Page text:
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theme of loveliness

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Introduction

THEME OF LOVELINESS: John Keats is one of the prominent Romantic poets. His life encapsulates a lot of pain and suffering due to the loss of his family members and also his unrequited love for Fanny Browne. Anything in its authentic and original form can be regarded as beauty. Similarly, for Keats beauty is synonymous with Truth. It is in this pursuit of beauty that he completely forgets his pains and sufferings and also the world around him. Thus, he transcends into an imaginary world. Keats saw beauty in truth and truth in beauty. He never escaped the realities of life in pursuit of the beautiful visions of his imagination. Infact his imaginary visions are based on reality. In one of the sonnets, "When I Have Fears That I May Cease To Be", John Keats has explored the theme of loveliness and love. In this sonnet, the poet has explored his fatal love besides the mortal beauty of his beloved Fanny. ...read more.

Middle

In this ode, the poet is filled with passion for her but he is a victim of his beloved's neglection .This neglection arouses jealousy in him when he witnesses Fanny dancing with the military officers. The poet asserts: "Ah! dearest love, sweet home of all my fears, And hopes, and joys, and panting miseries,-- To-night, if I may guess, they beauty wears A smile of such delight, As brilliant and as bright As when with ravish'd, aching, vassal eyes, Lost in soft amaze, I gaze, I gaze! Who now, with greedy looks, eats up my feast?" In these lines the poets addresses Fanny and calls her the home of his hopes, joys, fears and miseries. He imagines Fanny to be the prettiest creature in the world at least for one night. However, he is possessive about his lover and warns her not to allow anybody to touch her so that he may get the best of her. Furthermore, the poet says: "Why, this - you'll say, my fanny !is not true: Put your soft hand upon your snowy side. ...read more.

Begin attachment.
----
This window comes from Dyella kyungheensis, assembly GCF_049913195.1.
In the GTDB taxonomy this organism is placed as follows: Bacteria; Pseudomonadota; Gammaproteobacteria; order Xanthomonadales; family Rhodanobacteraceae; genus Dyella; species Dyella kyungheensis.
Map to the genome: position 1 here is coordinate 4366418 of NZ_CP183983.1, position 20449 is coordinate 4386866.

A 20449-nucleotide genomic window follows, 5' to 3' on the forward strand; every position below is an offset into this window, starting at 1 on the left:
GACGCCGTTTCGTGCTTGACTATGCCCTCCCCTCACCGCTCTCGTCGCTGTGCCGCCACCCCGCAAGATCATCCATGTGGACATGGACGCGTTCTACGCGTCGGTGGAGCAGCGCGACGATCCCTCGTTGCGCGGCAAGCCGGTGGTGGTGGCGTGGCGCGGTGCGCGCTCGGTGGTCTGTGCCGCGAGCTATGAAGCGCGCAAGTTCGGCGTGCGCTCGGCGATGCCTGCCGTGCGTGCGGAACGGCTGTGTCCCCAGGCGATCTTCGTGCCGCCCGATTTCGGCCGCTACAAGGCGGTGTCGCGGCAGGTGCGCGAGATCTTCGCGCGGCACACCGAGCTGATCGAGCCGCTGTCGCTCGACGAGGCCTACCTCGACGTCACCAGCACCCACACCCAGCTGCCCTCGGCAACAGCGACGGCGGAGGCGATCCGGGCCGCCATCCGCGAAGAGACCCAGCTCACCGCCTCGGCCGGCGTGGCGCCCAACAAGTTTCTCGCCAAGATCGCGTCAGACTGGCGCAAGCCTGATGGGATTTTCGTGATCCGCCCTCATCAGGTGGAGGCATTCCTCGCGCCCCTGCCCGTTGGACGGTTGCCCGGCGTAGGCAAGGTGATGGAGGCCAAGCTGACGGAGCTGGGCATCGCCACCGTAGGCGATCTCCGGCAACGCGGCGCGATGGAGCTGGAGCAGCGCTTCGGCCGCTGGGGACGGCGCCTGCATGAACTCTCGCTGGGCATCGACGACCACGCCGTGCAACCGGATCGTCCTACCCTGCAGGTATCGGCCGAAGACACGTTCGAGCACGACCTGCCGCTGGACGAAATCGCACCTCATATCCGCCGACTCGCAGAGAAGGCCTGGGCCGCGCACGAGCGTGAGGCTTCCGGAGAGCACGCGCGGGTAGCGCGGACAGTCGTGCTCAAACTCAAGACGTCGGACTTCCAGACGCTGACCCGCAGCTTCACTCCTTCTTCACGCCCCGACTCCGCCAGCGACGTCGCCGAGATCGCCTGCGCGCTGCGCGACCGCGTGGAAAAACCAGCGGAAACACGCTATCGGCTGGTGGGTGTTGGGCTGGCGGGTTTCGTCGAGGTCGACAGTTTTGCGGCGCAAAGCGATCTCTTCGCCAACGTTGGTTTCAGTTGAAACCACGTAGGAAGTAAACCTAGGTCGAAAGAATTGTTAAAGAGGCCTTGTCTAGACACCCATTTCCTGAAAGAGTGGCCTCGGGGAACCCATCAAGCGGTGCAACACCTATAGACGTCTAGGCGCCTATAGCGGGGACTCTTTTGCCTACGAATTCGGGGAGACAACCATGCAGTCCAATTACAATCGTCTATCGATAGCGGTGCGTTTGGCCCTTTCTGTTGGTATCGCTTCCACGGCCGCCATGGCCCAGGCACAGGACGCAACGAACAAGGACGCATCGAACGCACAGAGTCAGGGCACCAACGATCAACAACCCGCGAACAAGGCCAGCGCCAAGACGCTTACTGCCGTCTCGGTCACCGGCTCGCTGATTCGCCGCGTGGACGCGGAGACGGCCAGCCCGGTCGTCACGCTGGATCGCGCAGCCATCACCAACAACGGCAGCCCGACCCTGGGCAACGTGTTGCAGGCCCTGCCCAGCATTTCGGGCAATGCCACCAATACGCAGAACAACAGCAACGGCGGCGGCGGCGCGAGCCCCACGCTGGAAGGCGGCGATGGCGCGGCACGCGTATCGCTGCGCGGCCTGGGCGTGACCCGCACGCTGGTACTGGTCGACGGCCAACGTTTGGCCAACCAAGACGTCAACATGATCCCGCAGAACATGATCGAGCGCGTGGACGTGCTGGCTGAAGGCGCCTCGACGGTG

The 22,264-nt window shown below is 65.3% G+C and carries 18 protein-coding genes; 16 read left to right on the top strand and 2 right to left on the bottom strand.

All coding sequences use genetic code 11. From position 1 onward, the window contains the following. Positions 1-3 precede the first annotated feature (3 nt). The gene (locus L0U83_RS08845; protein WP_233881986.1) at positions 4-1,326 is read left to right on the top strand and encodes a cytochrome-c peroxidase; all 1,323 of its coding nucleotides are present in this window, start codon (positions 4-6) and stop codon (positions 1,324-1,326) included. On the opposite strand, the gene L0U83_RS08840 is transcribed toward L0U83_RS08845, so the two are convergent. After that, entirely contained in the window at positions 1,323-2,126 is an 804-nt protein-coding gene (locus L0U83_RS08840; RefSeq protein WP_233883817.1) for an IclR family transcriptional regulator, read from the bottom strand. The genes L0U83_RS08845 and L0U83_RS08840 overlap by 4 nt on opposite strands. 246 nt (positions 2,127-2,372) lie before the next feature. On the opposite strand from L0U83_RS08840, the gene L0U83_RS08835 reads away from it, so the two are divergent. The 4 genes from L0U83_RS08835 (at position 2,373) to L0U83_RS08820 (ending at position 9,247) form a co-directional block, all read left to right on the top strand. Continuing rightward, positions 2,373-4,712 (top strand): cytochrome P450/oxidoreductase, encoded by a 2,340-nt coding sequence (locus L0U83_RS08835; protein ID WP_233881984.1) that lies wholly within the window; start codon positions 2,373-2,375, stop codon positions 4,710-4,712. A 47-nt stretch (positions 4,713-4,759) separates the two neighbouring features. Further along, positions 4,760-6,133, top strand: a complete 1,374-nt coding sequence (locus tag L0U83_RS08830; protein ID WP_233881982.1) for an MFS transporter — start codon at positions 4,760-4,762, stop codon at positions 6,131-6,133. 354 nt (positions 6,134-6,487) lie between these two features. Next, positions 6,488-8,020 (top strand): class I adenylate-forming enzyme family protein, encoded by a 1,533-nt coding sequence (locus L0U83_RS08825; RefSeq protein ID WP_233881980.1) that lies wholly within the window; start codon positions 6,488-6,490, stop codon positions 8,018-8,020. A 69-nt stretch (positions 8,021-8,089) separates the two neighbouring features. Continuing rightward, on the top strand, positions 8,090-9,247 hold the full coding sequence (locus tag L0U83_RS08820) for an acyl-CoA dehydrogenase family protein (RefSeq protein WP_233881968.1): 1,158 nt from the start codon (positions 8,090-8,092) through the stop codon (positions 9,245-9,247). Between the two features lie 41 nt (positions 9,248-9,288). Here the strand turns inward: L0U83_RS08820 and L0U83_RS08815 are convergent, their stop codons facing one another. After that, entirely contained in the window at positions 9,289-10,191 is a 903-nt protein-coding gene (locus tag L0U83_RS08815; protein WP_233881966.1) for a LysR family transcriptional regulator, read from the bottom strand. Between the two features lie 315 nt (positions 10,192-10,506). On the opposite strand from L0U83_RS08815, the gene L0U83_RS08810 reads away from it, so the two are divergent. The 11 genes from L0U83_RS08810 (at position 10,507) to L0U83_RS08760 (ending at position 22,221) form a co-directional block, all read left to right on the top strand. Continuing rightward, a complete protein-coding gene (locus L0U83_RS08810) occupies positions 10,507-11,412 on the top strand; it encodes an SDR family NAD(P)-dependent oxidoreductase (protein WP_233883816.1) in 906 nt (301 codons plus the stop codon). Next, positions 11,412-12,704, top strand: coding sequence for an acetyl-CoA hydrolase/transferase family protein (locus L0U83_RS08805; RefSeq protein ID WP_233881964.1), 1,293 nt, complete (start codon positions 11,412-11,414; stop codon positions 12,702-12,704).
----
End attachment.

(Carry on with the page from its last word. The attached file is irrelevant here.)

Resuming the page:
Conclusion

In "Ode to Melancholy", analogous themes are explored by the poet but not with specific reference to Fanny. However, these themes very subtly highlight Keats' fascination for his beloved. The poet talks about the transience of melancholy thus projecting it as something beautiful. It further conveys the notion that the poet has tasted all flavors of life and transforms all heartachening emotions into rays of hope. Keats says: "Or if thy mistress some rich anger shows, Emprison her soft hand, and let her rave And feed deep, deep upon her peerless eyes." The phrase "thy mistress" used in these lines is yet another allusion for Fanny. In these lines the poet is appreciating the beauty of an angry mistress. Consequently, he reflects that even in anger he finds his beloved beautiful. The moment is transient so he must get hold of it as it makes the mistress look lovelier. This beauty of the beloved would pass away as soon as her anger subsides. Here we notice that the bewitching and beautiful eyes of the beloved are also praised. ...read more.

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